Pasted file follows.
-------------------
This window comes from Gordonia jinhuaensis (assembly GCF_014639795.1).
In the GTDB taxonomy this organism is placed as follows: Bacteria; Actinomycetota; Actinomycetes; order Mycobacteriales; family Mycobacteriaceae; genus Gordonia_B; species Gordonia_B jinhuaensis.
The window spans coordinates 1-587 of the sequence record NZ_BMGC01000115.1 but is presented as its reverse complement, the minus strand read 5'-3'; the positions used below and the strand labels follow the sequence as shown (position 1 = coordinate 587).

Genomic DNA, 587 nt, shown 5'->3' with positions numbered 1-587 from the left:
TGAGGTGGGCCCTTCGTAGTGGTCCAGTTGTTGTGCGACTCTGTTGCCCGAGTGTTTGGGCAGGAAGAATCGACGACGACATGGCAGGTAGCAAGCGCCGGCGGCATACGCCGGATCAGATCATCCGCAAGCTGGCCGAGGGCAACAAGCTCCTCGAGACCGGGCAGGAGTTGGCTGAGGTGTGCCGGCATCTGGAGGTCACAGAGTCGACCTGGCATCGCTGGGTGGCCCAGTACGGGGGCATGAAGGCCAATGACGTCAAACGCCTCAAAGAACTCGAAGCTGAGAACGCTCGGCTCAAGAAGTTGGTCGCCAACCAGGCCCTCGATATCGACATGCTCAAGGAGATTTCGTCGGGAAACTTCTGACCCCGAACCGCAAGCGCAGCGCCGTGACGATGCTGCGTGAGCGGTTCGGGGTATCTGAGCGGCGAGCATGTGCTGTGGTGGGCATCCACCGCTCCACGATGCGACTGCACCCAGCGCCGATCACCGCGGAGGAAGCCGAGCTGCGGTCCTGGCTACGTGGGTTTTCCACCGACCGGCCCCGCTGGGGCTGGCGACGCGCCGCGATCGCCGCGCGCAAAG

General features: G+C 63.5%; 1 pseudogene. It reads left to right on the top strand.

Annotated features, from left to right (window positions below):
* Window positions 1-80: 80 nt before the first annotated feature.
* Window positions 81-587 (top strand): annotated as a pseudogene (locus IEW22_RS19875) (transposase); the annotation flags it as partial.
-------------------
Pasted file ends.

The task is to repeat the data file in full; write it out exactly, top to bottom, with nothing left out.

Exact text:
This window comes from Gordonia jinhuaensis (assembly GCF_014639795.1).
In the GTDB taxonomy this organism is placed as follows: Bacteria; Actinomycetota; Actinomycetes; order Mycobacteriales; family Mycobacteriaceae; genus Gordonia_B; species Gordonia_B jinhuaensis.
The window spans coordinates 1-587 of the sequence record NZ_BMGC01000115.1 but is presented as its reverse complement, the minus strand read 5'-3'; the positions used below and the strand labels follow the sequence as shown (position 1 = coordinate 587).

Genomic DNA, 587 nt, shown 5'->3' with positions numbered 1-587 from the left:
TGAGGTGGGCCCTTCGTAGTGGTCCAGTTGTTGTGCGACTCTGTTGCCCGAGTGTTTGGGCAGGAAGAATCGACGACGACATGGCAGGTAGCAAGCGCCGGCGGCATACGCCGGATCAGATCATCCGCAAGCTGGCCGAGGGCAACAAGCTCCTCGAGACCGGGCAGGAGTTGGCTGAGGTGTGCCGGCATCTGGAGGTCACAGAGTCGACCTGGCATCGCTGGGTGGCCCAGTACGGGGGCATGAAGGCCAATGACGTCAAACGCCTCAAAGAACTCGAAGCTGAGAACGCTCGGCTCAAGAAGTTGGTCGCCAACCAGGCCCTCGATATCGACATGCTCAAGGAGATTTCGTCGGGAAACTTCTGACCCCGAACCGCAAGCGCAGCGCCGTGACGATGCTGCGTGAGCGGTTCGGGGTATCTGAGCGGCGAGCATGTGCTGTGGTGGGCATCCACCGCTCCACGATGCGACTGCACCCAGCGCCGATCACCGCGGAGGAAGCCGAGCTGCGGTCCTGGCTACGTGGGTTTTCCACCGACCGGCCCCGCTGGGGCTGGCGACGCGCCGCGATCGCCGCGCGCAAAG

General features: G+C 63.5%; 1 pseudogene. It reads left to right on the top strand.

Annotated features, from left to right (window positions below):
* Window positions 1-80: 80 nt before the first annotated feature.
* Window positions 81-587 (top strand): annotated as a pseudogene (locus IEW22_RS19875) (transposase); the annotation flags it as partial.